I remember preschool, because I loved it.
Loved, loved, loved it.
Loved everything about it.
The easel. The snacks. Cubbies. Circle time. Story time. Songs. What’s not to love?
It was a Montessori school, so we had a lot of freedom. We could choose what we wanted to do, when, and with whom. I loved the freedom, but, the thing I Ioved most, was my teachers. Two Sri Lankan women with beautiful saris, and musical bangles that played softly on their brown wrists, as they assisted us. Mother magicians, fairy godmothers. I spent a fair bit of time painting at the easel, or following on the heels of the Mother Merlins. Adults, and easels were easy compared to other kids. Peers meant politics.
Even at the age of 3 or 4, there were alphas, and not so alphas. I wasn’t an alpha, but I remember wanting to compete with them, put them in their place, have an alpha moment, particularly the boys. There was one kid; Johnny What’s-his-name, Tommy Know-it-all. You know the one. I wanted to impress him, as in, impress upon him that he wasn’t all that, as if bettering him would make him look up to me.
An explorer by nature, I could often be found rummaging through the house; mine, my grandmother’s, yours, if you let me. I couldn’t help myself. I wanted to know what was inside of drawers, behind closet doors. One weekend, I found something in my father’s study that I’d never seen before. It was a rectangular metal box, that with the press of a small button, opened just enough to expose a pair of built in binoculars. A treasure inside a treasure, the ultimate find. They were old fashioned opera glasses, but I didn’t know that. I decided I would take them to school, for show and tell. I’d impress all the kids, including Tommy. I’d get my alpha moment.
I snuck the opera glasses out of the house, and got them to school. As we were getting ready for show and tell, all the kids were hanging around in the cubbies.Tommy Know-it-all was showing everyone a cool he had, something boyish and powerful. All the kids were gathered around him. I jumped it. “Hey look what I’ve got!” I said. I held up the shiny object. The kids were immediately fascinated. No one had ever seen anything like it. Neither had I. “What is it?” someone said. I looked up at their faces, their eyes fixed on the opera glasses, and I pressed the button, opening and exposing the hidden binoculars. “Those are just binoculars!” Johnny said. “No they’re not,” I countered, trying to stand my ground. “It’s also a radio!” Wow. What was I thinking? I know what I was thinking. I had to up the ante. Everyone was excited. They left Tommy, and swarmed around me. It was 1970, 71, at the latest. A portable radio was a big deal. I remember my granny had one she’d listen to baseball games on, but no kid carried a radio around, no 3 year old, anyway.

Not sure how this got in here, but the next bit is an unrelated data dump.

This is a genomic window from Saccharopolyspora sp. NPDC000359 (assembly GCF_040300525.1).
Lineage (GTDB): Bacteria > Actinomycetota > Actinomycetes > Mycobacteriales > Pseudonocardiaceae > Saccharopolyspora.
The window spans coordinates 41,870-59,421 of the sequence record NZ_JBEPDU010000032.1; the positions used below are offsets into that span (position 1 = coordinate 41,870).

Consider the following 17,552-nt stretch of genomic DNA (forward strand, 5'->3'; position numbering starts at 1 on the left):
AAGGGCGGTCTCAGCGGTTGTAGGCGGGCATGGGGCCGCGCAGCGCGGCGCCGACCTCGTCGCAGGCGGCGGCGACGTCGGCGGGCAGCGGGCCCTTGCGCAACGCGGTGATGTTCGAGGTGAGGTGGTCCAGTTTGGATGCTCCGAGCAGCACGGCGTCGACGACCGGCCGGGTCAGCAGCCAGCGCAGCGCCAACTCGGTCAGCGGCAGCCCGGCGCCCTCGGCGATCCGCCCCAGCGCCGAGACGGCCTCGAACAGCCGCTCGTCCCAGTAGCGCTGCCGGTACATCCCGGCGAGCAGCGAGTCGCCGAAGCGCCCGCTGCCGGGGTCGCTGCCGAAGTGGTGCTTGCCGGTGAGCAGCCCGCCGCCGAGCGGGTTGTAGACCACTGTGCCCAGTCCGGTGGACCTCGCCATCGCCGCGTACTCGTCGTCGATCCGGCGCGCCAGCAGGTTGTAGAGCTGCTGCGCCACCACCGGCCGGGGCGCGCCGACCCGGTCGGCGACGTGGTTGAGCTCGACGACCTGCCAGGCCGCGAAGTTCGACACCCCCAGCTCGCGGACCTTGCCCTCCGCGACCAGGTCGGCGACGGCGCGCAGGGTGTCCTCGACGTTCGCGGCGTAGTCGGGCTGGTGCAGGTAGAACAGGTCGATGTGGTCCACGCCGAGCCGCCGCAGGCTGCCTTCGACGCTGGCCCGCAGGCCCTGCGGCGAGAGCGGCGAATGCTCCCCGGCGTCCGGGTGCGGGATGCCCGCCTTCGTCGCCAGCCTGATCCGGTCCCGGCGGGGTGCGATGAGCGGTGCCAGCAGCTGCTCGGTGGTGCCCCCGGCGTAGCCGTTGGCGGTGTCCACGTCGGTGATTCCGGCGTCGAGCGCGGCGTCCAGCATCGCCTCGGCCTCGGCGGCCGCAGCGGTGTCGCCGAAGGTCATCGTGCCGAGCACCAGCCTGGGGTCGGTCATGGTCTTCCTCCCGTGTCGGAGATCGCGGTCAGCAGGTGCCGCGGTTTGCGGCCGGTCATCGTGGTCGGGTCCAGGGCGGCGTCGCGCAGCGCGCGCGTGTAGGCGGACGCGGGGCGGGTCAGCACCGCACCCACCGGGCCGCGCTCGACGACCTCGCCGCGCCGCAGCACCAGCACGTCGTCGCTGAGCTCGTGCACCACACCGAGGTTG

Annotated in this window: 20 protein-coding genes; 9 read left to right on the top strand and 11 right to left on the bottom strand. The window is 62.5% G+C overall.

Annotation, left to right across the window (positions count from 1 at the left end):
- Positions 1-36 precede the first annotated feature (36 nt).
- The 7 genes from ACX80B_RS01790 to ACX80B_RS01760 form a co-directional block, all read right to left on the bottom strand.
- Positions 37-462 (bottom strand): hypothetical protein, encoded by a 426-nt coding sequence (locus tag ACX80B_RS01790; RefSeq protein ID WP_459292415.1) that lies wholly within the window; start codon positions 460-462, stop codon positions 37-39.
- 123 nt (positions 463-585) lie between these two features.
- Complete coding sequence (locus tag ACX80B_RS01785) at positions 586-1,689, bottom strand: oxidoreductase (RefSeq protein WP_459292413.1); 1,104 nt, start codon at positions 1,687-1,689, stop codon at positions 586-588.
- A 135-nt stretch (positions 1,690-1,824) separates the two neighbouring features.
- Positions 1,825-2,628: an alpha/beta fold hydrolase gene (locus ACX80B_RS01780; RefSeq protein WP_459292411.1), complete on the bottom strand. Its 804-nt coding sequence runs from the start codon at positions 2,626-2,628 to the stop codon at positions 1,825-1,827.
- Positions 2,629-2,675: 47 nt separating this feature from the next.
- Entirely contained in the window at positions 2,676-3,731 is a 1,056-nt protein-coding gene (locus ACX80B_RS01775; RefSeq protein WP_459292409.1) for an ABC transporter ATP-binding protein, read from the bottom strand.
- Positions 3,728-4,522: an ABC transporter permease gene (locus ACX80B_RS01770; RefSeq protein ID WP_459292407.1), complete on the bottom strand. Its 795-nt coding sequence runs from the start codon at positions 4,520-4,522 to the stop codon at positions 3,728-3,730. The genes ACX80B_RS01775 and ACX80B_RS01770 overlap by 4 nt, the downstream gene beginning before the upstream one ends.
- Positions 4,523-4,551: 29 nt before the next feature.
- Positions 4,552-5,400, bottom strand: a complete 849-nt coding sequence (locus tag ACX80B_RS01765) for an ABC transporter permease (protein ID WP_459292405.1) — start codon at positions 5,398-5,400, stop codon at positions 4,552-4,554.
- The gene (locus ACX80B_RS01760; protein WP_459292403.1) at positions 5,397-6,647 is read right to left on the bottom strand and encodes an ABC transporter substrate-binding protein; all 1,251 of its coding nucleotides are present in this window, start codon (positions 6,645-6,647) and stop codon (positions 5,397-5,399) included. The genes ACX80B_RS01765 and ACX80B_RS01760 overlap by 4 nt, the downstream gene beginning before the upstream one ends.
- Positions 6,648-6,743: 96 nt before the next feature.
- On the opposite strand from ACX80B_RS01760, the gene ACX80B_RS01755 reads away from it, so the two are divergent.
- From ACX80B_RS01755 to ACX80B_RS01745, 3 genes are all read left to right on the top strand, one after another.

So, the kids are around me, oohing and aahing at my “radio”, but Johnny Know-it-all is not having it. “That’s not a radio!” he says. Damn it. “Yes, it is!” I retort. “Prove it!” he jeers. I’ve got the crowd. I don’t want to lose them, but Tommy has me cornered. It’s put up or shut up time. I’m screwed, but I’m a fighter. I turn my head to one side, and out of the corner of my mouth, the corner that’s “hidden”, I start singing, in amateur ventriloquist fashion, “Born free…As free as the wind blows…As free as the grass grows…” I lose the crowd, with every note, until no one is left, except one kid, too little to know any better. I did my best, but I did not best, Johnny Know-it-all.
My alpha moment may have alluded me, but I was just beginning to tap into my creativity.
Like Elsa, the lion cub, raised by beautiful blonde people, then released into the wild, I, too, was as free as the morning tide, and there was no need to hide. Except that side of my mouth where the song from the “radio” was coming out.
Since then, I’ve had my share of victories, my alpha moments, all of them due to a spirit of exploration, resourcefulness, and imagination.
All I really need to know, I learned before Kindergarten.
I learned it in preschool.